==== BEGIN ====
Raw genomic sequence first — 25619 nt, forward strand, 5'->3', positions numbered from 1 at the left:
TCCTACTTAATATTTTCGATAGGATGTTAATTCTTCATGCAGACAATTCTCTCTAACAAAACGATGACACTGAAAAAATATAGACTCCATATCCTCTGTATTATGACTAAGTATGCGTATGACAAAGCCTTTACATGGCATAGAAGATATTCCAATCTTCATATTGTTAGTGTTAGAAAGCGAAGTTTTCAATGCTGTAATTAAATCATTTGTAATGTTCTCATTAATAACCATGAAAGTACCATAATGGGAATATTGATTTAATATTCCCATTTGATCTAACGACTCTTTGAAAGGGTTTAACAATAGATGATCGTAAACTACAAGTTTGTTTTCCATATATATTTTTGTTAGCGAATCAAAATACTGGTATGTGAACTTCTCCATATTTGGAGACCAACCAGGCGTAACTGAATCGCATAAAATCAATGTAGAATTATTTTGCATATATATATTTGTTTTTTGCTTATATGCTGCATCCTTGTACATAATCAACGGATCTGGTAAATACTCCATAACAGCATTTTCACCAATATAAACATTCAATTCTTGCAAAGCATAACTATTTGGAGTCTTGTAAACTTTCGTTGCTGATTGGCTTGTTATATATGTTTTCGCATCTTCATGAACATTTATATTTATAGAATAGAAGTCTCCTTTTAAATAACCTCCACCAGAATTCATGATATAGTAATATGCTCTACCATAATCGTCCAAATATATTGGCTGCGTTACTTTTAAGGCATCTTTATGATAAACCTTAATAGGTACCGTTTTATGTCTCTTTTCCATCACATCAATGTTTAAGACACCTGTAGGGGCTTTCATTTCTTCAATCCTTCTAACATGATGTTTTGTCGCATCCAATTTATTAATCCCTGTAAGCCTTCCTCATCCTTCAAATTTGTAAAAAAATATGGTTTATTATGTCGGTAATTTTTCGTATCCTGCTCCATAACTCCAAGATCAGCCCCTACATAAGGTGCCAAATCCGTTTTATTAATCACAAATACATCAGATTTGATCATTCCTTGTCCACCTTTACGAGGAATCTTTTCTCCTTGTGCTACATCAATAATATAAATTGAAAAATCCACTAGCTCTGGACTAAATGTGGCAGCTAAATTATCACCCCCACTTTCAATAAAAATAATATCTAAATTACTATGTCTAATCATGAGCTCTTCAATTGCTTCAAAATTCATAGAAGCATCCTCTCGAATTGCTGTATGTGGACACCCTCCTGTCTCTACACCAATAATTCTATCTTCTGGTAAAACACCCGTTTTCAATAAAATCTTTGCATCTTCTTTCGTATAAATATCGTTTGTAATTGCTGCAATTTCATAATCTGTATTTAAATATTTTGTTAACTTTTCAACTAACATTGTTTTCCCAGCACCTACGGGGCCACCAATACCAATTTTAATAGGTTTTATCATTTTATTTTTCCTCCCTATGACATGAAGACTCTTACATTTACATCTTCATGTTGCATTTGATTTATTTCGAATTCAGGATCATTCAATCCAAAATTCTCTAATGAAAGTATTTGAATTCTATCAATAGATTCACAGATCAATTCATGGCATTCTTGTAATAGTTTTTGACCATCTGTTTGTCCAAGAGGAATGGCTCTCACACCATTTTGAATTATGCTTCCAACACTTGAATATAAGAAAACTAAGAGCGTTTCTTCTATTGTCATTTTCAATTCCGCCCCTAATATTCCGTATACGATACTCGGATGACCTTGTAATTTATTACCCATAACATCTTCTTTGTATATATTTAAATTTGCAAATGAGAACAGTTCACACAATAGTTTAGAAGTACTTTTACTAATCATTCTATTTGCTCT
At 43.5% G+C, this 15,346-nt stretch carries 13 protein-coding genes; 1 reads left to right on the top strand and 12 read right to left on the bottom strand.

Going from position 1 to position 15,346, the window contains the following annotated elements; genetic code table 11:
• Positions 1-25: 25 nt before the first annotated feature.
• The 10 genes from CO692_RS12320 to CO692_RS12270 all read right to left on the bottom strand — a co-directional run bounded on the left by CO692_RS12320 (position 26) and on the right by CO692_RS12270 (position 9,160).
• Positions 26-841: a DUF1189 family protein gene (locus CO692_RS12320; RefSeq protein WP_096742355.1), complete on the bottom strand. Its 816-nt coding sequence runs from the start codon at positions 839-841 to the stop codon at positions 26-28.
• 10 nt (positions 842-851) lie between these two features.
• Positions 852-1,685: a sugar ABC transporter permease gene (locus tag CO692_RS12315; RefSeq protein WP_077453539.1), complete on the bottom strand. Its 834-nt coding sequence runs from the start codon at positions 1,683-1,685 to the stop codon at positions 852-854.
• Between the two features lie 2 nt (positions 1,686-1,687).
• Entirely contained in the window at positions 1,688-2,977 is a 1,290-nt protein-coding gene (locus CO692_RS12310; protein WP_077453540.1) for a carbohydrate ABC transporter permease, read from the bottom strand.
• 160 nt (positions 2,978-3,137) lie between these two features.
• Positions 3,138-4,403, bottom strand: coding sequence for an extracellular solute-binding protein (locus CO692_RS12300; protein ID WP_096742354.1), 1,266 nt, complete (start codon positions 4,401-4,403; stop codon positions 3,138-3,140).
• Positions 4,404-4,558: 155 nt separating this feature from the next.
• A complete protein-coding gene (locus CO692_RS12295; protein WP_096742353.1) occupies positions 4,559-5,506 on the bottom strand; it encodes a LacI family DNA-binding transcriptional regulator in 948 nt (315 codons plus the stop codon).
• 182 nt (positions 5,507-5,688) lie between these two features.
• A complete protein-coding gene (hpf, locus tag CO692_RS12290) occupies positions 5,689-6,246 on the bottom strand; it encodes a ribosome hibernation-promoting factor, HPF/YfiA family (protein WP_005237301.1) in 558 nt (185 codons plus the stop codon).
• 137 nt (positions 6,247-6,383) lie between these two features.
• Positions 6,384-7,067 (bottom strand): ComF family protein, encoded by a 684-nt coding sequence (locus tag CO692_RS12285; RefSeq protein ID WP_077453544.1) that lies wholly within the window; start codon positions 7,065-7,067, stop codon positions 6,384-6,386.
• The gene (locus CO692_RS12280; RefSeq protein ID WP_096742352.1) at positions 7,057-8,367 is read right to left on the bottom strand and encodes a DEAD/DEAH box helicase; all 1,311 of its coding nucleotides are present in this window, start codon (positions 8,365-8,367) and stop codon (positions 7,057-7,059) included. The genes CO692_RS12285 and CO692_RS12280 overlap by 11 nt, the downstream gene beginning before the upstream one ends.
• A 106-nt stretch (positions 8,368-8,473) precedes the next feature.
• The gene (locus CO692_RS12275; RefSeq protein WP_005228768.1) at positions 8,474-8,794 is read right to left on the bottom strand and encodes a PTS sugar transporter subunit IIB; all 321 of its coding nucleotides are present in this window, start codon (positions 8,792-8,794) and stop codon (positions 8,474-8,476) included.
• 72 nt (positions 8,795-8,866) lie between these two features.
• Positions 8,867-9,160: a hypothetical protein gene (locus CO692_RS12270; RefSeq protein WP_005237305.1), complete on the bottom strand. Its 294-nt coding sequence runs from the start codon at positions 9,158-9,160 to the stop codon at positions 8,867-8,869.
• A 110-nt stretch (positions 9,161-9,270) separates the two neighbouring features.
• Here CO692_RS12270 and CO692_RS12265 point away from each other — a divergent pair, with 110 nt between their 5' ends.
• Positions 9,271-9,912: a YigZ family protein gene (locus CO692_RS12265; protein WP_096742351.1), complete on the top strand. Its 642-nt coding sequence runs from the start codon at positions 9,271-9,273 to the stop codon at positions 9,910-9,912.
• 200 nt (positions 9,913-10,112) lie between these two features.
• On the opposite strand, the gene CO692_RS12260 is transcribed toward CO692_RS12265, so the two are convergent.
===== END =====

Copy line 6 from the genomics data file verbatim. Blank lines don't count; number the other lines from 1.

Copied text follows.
• The 10 genes from CO692_RS12320 to CO692_RS12270 all read right to left on the bottom strand — a co-directional run bounded on the left by CO692_RS12320 (position 26) and on the right by CO692_RS12270 (position 9,160).